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Wednesday, December 12, 2007
Matt Yglesias points out a trend by former Iraq hawks like Peter Beinart and David Brooks to say that Iraq is losing salience as an issue, voters therefore are not looking for someone "tough" on foreign policy (i.e., hawkish), and this explains Obama's rise in the polls.

This is a classic example of wishful thinking by hawks. In fact, there is a more obvious alternate explanation. The Democratic base is just as ticked off about Iraq as it was 3 or 6 months ago. (Nobody in the Democratic base believes the alleged military success of the "surge" justifies us continuing to stay in Iraq indefinitely.) Obama happens to be the one candidate, among the three leading Democrats, who opposed the war. As voters find that out (because he tells them), he's surging in the polls.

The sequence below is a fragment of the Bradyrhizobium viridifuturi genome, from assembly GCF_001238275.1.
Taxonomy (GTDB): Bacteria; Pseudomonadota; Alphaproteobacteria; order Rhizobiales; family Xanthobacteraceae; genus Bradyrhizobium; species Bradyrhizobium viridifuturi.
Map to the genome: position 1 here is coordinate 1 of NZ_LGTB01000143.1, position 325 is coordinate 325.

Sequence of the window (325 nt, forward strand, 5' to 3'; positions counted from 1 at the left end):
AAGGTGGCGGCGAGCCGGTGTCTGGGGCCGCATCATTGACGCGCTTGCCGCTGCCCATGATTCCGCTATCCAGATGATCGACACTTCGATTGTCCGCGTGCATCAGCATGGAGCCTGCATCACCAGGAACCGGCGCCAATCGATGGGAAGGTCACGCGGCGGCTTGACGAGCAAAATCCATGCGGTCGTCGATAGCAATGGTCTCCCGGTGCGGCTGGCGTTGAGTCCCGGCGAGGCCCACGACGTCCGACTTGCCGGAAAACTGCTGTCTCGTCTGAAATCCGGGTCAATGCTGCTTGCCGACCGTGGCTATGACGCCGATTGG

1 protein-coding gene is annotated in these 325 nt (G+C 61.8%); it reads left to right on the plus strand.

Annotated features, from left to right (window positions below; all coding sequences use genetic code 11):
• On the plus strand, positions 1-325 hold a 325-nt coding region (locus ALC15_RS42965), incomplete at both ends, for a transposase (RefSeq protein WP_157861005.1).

Really, you would be surprised how many Hillary Clinton supporters assume she is anti-war. They just have no idea. (This is part of a more general phenomenon that people do not know how conservative she is.)

One of the overlooked issues in the campaign coverage is the potential for an Obama nomination and election to cause a seismic shift in Democratic Party orthodoxy on foreign policy, which has not changed much in 30 years ever since the party leadership decided that it must never under any circumstances look dovish because that will lead to McGovern-like losses. (Of course, in truth, the reason the Democratic Party had no credibility on Vietnam is because John Kennedy and Lyndon Johnson were so deeply responsible for that war.) If Obama wins the primary and wins the general (a very distinct possibility), suddenly there will be a lot of Democrats who are going to become very fearful that the base won't let them have mindlessly hawkish positions anymore.


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